Tuesday, June 15, 2021

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Dino Gaudio, a Longtime College Basketball Coach, Is Accused of Extorting Louisville

Gaudio was charged in federal court, where a filing signaled a plea agreement had been reached.

Dino Gaudio, who once led the men’s basketball programs at Army and Wake Forest, threatened to expose violations of N.C.A.A. rules at Louisville, where he spent several years as an assistant coach, unless the university paid him more than a year’s worth of salary, federal prosecutors said Tuesday.

The United States attorney offered few details of his office’s case in a filing in Federal District Court in Louisville, where Gaudio was charged with a single count of interstate communication with intent to extort. The type of filing signaled that Gaudio will ultimately plead guilty to the charge, which carries a potential prison sentence of up to two years, as part of an agreement with the authorities.

Michael A. Bennett, the acting U.S. attorney for the Western District of Kentucky, said in court papers that Gaudio had met with Louisville officials on March 17 and “threatened to report to the media allegations that the University of Louisville men’s basketball program had violated National College Athletic Association rules in its production of recruiting videos for prospective student-athletes and in its use of graduate assistants in practices.”

But Gaudio said he would hold off, Bennett wrote, in exchange for 17 months of salary. Within hours, the prosecutor said, Gaudio sent a text message that included one of the videos he asserted violated N.C.A.A. rules.

Michael Denbow, one of Gaudio’s lawyers, said in an interview Tuesday evening that the coach had “lost his temper, and he made a mistake that he takes full responsibility for.”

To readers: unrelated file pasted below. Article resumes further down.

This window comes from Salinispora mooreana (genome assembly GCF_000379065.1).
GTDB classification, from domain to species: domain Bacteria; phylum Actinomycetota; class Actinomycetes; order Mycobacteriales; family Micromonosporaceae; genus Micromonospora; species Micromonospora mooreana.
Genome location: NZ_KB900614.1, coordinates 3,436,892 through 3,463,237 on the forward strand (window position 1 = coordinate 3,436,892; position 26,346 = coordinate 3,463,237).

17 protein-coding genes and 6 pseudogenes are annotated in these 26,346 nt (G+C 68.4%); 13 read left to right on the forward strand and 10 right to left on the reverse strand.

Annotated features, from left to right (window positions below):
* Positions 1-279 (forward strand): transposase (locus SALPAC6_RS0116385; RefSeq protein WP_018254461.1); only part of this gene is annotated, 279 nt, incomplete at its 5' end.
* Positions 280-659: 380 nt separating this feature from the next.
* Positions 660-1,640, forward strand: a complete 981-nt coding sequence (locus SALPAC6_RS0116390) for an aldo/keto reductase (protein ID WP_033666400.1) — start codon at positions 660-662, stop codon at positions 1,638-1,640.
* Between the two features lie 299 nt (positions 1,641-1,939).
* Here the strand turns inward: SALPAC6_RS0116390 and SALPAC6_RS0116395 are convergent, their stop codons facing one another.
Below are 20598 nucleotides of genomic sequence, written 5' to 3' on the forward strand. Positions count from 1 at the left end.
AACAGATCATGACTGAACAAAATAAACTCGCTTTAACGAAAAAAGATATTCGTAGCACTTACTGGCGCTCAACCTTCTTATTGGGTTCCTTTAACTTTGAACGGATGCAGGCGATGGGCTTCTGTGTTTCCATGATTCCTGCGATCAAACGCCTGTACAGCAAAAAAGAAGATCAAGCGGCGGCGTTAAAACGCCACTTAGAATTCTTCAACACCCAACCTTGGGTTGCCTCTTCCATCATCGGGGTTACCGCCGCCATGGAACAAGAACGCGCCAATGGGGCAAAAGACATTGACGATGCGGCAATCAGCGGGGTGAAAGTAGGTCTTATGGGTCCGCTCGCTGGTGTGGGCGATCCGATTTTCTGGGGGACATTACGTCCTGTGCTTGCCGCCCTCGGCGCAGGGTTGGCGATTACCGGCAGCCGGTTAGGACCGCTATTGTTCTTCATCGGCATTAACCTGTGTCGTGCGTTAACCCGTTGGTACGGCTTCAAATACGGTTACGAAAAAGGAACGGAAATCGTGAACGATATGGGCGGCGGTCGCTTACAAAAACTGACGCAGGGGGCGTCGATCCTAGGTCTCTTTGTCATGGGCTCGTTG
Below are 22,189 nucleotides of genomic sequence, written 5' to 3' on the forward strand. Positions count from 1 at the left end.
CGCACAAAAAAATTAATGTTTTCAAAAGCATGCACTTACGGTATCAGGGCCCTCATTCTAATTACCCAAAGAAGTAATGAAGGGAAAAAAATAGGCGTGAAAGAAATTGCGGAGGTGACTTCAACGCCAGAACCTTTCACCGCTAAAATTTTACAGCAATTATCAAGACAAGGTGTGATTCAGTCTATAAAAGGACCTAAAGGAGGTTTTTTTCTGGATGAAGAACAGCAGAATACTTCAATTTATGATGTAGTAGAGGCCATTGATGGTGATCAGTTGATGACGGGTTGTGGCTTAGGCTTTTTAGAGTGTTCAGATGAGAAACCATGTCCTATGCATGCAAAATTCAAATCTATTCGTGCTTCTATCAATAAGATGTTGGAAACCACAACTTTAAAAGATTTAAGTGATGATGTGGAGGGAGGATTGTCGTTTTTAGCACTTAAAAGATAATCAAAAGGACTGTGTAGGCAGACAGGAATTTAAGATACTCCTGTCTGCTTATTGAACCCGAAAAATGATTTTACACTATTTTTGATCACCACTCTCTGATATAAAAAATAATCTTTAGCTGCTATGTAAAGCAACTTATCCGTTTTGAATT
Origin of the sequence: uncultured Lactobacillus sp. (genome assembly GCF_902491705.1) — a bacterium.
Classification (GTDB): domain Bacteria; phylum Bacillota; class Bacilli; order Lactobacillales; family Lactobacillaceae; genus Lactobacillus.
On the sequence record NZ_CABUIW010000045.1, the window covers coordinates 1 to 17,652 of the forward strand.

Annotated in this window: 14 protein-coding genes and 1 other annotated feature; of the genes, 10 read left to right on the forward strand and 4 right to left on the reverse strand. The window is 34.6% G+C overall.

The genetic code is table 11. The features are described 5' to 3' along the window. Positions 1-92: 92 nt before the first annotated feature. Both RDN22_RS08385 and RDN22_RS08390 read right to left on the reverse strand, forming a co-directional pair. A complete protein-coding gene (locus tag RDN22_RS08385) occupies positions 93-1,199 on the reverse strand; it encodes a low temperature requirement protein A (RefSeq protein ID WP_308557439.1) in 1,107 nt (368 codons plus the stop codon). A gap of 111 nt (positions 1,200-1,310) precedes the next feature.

Gaudio, Denbow said, hoped that his decades of coaching and good works will “outweigh a bad lapse in judgment for a short amount of time.”

In a statement, the university said it was cooperating with investigators and that Gaudio’s threat was connected to the decision to not renew his contract. Citing the federal inquiry and what it described as “the N.C.A.A. process,” it declined further comment.

Chris Mack, the head men’s basketball coach, called himself and the university “victims of Coach Gaudio’s conduct.”

“We take seriously any allegation of N.C.A.A. violations within our basketball program and will work within the N.C.A.A. processes to fully review the allegations,” Mack said in a statement.

Although Louisville has been a force in men’s basketball, it has a lengthy record of breaking N.C.A.A. rules. In 2017, after a basketball staff member arranged for women to provide what an N.C.A.A. panel described as “striptease dances and/or sex acts” for 20 people, including active and prospective players, the committee ordered the university to vacate its 2013 national championship. N.C.A.A. officials also placed the school, which had already self-imposed a postseason ban for one season, on probation and suspended Rick Pitino, who was then Louisville’s coach, for five Atlantic Coast Conference games. (The penalties were ultimately upheld after an appeal by Louisville.)

Pitino was fired months later — after Louisville was implicated in the sprawling federal investigation into corruption in college basketball. N.C.A.A. officials have not yet settled on any penalties for Louisville in connection with that matter, and the federal authorities did not bring any charges against Pitino, who is now the coach at Iona.

Gaudio was not at Louisville, which missed this year’s N.C.A.A. tournament, for either scandal and was hired there in 2018. As a head coach at Army, Loyola of Maryland and Wake Forest, he amassed a record of 129-155. After his stint at Wake Forest from 2007-10 and before his arrival at Louisville, he was a commentator for ESPN.

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